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Notice

Notice of Inventory Completion: Riverside Metropolitan Museum, Riverside, CA

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AGENCY:

National Park Service, Interior.

ACTION:

Notice.

Notice is here given in accordance with the Native American Graves Protection and Repatriation Act (NAGPRA), 25 U.S.C. 3003, of the completion of an inventory of human remains and associated funerary object in the control of the Riverside Metropolitan Museum, Riverside, CA. The human remains were removed from Santa Barbara County, CA.

This notice is published as part of the National Park Service's administrative responsibilities under NAGPRA, 25 U.S.C. 3003 (d)(3). The determinations in this notice are the sole responsibility of the museum, institution, or Federal agency that has control of the Native American human remains and associated funerary object. The National Park Service is not responsible for the determinations in this notice.

A detailed assessment of the human remains was made by the Riverside Metropolitan Museum professional staff in consultation with the Santa Ynez Band of Chumash Mission Indians of the Santa Ynez Reservation, California.

At an unknown date, human remains representing a minimum of one individual were removed from the site for the Potter Hotel, Santa Barbara, Santa Barbara County, CA, during the excavation for the construction of the hotel. Cornelius E. Rumsey donated the human remains to the Riverside Metropolitan Museum in 1925. No known individual was identified. The one associated funerary object is a stone pestle.

Historic records identify the Chumash Indians as the inhabitants of the Santa Barbara area.

In 1949, human remains representing a minimum of one individual were removed from an unknown burial on San Miguel Island, Channel Islands, Santa Barbara County, CA. Oscar Perrine donated the human remains to the Riverside Metropolitan Museum in 1962. No known individual was identified. No associated funerary objects are present.

San Miguel Island is one of the Channel Islands, which are historically associated with the Island Chumash people. Archeologists have suggested that there is considerable cultural continuity in this area. The establishment of Spanish missions resulted in the dispersal of the Island Chumash. The 109 Chumash Indians, who settled on the small plot of land near the Santa Ynez Mission given to them in 1855, support a historical connection between the present-day Santa Ynez Band of Chumash Mission Indians of the Santa Ynez Reservation, California, and the Island Chumash people.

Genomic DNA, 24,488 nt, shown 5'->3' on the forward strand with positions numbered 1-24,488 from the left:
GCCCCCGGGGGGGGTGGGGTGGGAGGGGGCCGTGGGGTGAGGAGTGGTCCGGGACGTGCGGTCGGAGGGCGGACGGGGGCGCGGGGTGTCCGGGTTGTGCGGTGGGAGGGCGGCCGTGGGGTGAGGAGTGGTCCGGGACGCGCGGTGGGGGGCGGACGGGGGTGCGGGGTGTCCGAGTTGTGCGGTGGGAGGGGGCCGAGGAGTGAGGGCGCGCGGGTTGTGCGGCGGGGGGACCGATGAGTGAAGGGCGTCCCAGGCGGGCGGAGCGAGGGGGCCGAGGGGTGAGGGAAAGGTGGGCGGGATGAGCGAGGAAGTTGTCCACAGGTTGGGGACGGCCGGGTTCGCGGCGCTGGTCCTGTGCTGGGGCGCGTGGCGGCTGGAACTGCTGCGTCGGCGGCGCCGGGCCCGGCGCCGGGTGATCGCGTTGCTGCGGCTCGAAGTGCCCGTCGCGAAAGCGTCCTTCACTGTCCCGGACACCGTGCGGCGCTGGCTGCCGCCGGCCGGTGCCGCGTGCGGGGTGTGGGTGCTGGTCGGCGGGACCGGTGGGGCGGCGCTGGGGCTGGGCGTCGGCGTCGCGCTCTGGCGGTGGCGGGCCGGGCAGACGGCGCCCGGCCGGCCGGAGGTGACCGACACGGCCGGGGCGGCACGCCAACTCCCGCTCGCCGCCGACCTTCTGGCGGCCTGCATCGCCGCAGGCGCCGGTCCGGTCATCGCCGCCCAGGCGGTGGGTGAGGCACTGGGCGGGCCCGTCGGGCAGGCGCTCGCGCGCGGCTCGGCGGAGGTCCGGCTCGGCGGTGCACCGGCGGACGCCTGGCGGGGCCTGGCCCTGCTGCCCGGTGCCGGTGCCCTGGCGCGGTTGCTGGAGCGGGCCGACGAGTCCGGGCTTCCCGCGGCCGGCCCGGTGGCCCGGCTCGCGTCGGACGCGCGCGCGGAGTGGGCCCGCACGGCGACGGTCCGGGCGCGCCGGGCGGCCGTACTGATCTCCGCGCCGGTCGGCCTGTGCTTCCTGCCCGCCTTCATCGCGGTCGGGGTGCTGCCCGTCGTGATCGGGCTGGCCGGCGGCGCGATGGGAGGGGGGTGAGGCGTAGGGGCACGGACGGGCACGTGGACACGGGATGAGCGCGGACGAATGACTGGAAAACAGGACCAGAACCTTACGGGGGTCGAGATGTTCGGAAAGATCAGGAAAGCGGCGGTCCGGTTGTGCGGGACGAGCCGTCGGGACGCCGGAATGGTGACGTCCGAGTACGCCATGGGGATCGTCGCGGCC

Based on collections research, geographic location, and historic documentation, the human remains are of Chumash origin. Descendants of the Chumash are members of the Federally-recognized Santa Ynez Band of Chumash Mission Indians of the Santa Ynez Reservation, California.

Officials of the Riverside Metropolitan Museum have determined that, pursuant to 25 U.S.C. 3001 (9-10), the human remains described above represent the physical remains of two individuals of Native American ancestry. Officials of the Riverside Metropolitan Museum also have determined that, pursuant to 25 U.S.C. 3001 (3)(A), the one object described above is reasonably believed to have been placed with or near individual human remains at the time of death or later as part of the death rite or ceremony. Lastly, officials of the Riverside Metropolitan Museum have determined that, pursuant to 25 U.S.C. 3001 (2), there is a relationship of shared group identity that can be reasonably traced between the Native American human remains and associated funerary object and the Santa Ynez Band of Chumash Mission Indians of the Santa Ynez Reservation, California.

Representatives of any other Indian tribe that believes itself to be culturally affiliated with the human remains and associated funerary object should contact Ennette Morton, Museum Director, Riverside Metropolitan Museum, 3580 Mission Inn Avenue, Riverside, CA 92501, telephone (951) 826-5273, before November 12, 2009. Repatriation of the human remains and associated funerary object to the Santa Ynez Band of Chumash Mission Indians of the Santa Ynez Reservation, California may proceed after that date if no additional claimants come forward.

The Riverside Metropolitan Museum is responsible for notifying the Santa Ynez Band of Chumash Mission Indians of the Santa Ynez Reservation, California that this notice has been published.

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Dated: September 8, 2009

Sherry Hutt,

Manager, National NAGPRA Program.

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[FR Doc. E9-24593 Filed 10-9-09; 8:45 am]

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